A Multi-Disciplinary Regional Survey
The Mazi Archaeological Project is a multi-component regional surface survey, focused on understanding the long-term human and environmental history of the Mazi Plain. This page presents our approaches, methods, and the preliminary results of our fieldwork, which began in 2014 with a geomorphological study and the initial season of the archaeological survey.
Our approach is rooted in Mediterranean landscape archaeology, which examines a region, rather than an individual site, as the primary focus of study. Moreover, the scope of our project is completely diachronic, aiming to document all periods of the past, in order to examine the development of settlement patterns, human-environmental interaction, land use, territoriality, and connectivity to surrounding areas. As a neatly defined unit in terms of its physical geography, the Mazi Plain presents an ideal area in which to examine these trends, situated as it is on the borders of Attica and at the confluence of several land routes.
Our methods involve well established practices in intensive pedestrian survey, involving side-by-side fieldwalking, where a team of archaeologists walks systematically through the landscape, divided into Survey Units, carefully inspecting the ground surface, noting archaeological remains and counting and collecting artifacts as they go. The result is the quantification of the spatial distribution of artifacts of all different types and periods across the entire landscape (see distribution maps below). Field teams also record all archaeological features, or aspects of the built environment, for all areas covered by the survey. Examples of features documented by MAP include buildings, walls, agricultural installations, roads, rock cuttings, wells, water channels, and burials. Each feature (like each survey unit) is assigned a number and documented through photography, GPS mapping, drawing, measurements, and detailed notes. The intensive survey is supplemented by the use of extensive survey methods, which focus on areas that are not suitable for side-by-side fieldwalking, in order to maintain as complete a form of coverage as possible. This type of extensive exploration focuses on finding and documenting features and artifact scatters and is conducted mainly around the mountainous edges of the survey area, and on wooded or difficult to access hill slopes and summits within the survey area.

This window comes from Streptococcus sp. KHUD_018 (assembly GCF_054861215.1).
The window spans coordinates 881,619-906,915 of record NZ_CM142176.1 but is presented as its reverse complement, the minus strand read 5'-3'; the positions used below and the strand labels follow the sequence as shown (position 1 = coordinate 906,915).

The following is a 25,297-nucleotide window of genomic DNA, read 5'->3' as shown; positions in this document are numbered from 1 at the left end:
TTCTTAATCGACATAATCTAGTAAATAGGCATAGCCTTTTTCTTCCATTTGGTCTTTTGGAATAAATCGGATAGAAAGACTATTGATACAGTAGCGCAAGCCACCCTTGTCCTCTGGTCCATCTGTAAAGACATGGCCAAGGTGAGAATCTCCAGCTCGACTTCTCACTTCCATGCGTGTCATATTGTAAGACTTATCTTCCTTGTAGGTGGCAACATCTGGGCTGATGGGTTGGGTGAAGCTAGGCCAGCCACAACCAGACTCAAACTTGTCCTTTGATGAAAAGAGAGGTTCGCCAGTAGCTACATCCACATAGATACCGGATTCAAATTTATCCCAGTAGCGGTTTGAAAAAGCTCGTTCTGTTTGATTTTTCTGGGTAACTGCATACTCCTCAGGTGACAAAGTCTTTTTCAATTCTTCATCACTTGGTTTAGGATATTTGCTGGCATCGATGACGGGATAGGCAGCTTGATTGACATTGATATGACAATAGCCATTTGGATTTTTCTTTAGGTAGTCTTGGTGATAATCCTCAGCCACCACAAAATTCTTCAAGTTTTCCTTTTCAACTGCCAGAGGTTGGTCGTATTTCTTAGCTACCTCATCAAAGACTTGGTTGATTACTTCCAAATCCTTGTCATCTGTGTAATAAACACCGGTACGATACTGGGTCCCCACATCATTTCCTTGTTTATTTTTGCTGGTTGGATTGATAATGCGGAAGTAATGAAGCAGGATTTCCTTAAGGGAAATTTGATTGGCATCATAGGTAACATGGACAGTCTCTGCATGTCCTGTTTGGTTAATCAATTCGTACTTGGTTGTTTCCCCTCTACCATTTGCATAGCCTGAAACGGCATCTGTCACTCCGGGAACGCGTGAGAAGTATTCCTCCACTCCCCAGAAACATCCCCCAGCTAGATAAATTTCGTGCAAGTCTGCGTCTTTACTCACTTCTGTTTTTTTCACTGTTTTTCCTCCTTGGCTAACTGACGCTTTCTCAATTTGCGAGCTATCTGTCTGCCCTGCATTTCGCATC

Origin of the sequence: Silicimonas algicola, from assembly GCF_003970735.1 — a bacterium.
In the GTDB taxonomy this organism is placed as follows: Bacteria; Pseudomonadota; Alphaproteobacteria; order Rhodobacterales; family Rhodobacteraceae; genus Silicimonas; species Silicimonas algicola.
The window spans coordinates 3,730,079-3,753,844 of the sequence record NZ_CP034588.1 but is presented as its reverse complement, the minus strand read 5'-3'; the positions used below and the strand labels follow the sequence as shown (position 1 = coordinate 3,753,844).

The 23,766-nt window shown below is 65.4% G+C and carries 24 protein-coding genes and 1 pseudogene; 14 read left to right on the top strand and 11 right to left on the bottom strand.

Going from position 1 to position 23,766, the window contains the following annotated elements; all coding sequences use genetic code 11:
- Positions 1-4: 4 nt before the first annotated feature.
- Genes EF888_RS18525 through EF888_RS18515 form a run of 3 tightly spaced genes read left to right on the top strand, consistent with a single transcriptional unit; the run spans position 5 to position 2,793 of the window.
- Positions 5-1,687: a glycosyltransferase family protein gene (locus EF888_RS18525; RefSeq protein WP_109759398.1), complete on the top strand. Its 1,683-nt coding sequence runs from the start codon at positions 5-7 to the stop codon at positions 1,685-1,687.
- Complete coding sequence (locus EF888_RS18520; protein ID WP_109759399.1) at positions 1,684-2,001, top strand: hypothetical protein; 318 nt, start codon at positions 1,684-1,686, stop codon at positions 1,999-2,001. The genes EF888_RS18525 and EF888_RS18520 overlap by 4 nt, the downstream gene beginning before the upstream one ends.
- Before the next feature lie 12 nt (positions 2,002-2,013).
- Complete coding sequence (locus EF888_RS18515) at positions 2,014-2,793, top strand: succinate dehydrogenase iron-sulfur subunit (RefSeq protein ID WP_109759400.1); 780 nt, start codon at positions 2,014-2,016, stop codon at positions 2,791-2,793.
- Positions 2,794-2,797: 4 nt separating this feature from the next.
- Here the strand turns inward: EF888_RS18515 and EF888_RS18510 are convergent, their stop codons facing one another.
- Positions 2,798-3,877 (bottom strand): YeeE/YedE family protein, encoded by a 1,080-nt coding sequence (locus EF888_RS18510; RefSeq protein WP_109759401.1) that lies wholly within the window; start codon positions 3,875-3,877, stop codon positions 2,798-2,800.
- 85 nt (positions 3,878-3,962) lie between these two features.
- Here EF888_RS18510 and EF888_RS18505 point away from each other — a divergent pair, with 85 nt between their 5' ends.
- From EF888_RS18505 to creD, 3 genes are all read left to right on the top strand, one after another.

In addition to the primary archaeological fieldwork of MAP, we are also carrying out various scientific approaches to landscape documentation, involving geomorphological mapping and coring, spatial analysis, remote sensing, including the analysis of WorldView-2 multispectral satellite imagery (courtesy of the DigitalGlobe Foundation), and the use of photogrammetry to create high resolution 3-D models.
See the resources and bibliography page for project publications, including annual reports published in Antike Kunst.
The 2014 Field Season
The initial season of the Mazi Archaeological Project took place over four weeks between 16 June and 11 July 2014. Fieldwork was conducted in two areas: the southeastern part of the Mazi Plain, around and between Ancient Oinoe and the Mazi Tower (Area a), and the Kouloumbi Valley, located immediately south of the Mazi Plain proper (Area b). Intensive survey was carried out over an area of approximately 2 square kilometers in Area a, supplemented by extensive survey on the hilly and wooded margins. Area b was the focus of extensive survey only in 2014, which has already yielded promising results. In total, a single intensive survey team covered 370 survey units, in which artifacts dating from the Neolithic to the present were found, collected, and studied in preliminary fashion (and are currently awaiting specialist study). Features or feature complexes were recorded in 109 locations, 68 in Area a and 41 in Area b. In addition to intensive and extensive survey, we began a thorough architectural study of Oinoe, producing already the most detailed plan of the site to date, as well as a photogrammetric model, both of which are excellent resources for further study.
The 2015 Field Season